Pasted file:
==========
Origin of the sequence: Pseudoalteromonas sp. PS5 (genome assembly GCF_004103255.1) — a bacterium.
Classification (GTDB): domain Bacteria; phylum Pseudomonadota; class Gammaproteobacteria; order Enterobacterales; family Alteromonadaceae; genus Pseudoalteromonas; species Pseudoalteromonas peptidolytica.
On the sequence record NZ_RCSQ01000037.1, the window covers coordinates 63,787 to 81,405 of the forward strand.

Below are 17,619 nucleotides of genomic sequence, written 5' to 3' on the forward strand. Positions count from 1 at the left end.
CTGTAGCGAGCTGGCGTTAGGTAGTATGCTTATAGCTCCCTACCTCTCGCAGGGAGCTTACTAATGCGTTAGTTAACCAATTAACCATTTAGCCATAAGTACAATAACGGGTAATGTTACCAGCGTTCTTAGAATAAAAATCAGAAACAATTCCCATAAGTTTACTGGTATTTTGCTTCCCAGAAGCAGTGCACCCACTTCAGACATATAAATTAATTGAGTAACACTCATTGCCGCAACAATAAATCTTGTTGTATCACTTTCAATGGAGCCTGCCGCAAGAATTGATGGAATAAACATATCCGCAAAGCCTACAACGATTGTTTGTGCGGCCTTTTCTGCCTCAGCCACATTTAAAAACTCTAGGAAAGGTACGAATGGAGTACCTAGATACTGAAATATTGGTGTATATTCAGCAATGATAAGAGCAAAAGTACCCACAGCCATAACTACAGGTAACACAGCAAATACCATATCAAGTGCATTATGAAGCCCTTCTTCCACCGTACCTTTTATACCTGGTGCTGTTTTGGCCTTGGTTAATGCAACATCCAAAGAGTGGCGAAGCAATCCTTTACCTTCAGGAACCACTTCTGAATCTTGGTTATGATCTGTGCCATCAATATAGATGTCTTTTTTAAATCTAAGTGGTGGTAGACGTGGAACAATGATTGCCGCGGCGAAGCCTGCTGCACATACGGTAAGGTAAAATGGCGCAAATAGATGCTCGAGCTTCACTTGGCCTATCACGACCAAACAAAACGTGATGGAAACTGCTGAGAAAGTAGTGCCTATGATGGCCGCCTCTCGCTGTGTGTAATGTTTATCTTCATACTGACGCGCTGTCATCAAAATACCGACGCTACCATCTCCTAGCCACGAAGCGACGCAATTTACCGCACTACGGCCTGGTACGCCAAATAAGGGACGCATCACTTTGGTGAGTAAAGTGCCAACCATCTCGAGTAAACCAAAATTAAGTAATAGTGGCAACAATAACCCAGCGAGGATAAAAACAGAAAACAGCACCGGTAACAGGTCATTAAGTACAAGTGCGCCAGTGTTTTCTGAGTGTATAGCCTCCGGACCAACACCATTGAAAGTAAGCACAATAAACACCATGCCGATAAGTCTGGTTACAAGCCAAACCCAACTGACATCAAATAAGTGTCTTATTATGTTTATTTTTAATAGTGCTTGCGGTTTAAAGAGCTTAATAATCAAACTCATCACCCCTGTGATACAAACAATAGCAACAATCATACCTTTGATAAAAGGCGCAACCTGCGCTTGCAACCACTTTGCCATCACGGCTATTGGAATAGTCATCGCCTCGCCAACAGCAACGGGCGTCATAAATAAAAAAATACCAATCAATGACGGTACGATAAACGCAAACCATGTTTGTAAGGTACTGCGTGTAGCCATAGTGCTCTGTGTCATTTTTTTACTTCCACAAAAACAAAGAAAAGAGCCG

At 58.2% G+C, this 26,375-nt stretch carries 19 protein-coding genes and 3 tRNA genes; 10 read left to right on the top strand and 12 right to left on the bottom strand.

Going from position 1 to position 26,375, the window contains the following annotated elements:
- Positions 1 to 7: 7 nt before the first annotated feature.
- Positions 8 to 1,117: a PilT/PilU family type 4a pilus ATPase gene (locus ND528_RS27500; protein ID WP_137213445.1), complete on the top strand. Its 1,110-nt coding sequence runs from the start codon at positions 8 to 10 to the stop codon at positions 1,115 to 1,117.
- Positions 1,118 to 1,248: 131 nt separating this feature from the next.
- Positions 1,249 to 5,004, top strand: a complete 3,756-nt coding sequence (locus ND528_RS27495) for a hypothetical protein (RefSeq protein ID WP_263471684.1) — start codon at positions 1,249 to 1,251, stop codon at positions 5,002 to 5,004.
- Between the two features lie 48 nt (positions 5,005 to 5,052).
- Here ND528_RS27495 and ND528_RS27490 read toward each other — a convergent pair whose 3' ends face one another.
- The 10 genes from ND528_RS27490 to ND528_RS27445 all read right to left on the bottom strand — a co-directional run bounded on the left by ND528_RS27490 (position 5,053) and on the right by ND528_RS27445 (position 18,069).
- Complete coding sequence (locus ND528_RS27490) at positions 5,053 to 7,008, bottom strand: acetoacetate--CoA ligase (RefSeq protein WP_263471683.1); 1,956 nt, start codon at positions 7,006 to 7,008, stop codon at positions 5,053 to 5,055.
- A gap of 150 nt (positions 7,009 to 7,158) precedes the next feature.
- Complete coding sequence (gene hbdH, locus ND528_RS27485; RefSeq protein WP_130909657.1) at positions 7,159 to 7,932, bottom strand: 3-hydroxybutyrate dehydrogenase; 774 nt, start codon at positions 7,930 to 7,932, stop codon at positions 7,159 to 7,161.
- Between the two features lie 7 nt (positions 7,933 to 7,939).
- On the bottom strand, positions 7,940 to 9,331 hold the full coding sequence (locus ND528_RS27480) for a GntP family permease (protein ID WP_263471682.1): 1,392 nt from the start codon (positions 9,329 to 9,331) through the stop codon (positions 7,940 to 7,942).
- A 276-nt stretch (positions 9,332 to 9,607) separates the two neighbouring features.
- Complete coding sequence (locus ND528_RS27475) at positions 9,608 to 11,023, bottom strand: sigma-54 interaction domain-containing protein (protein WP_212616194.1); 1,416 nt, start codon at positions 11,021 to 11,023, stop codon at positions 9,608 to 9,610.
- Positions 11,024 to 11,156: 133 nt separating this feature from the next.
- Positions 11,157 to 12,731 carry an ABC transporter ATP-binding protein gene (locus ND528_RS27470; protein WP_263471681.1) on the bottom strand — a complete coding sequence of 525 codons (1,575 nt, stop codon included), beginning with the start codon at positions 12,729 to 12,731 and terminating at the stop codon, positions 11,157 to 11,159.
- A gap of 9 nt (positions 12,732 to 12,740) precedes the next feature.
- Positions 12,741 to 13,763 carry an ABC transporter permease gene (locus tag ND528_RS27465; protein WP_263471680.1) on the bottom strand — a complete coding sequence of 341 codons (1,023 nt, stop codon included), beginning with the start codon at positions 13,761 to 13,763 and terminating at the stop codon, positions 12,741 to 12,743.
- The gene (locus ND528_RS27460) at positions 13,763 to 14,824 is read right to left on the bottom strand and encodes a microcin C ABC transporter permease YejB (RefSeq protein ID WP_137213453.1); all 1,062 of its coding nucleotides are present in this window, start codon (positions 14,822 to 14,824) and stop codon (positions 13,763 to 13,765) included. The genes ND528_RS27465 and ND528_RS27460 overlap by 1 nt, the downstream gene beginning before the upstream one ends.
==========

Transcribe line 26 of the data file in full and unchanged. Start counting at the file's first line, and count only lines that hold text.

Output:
- The gene (locus ND528_RS27460) at positions 13,763 to 14,824 is read right to left on the bottom strand and encodes a microcin C ABC transporter permease YejB (RefSeq protein ID WP_137213453.1); all 1,062 of its coding nucleotides are present in this window, start codon (positions 14,822 to 14,824) and stop codon (positions 13,763 to 13,765) included. The genes ND528_RS27465 and ND528_RS27460 overlap by 1 nt, the downstream gene beginning before the upstream one ends.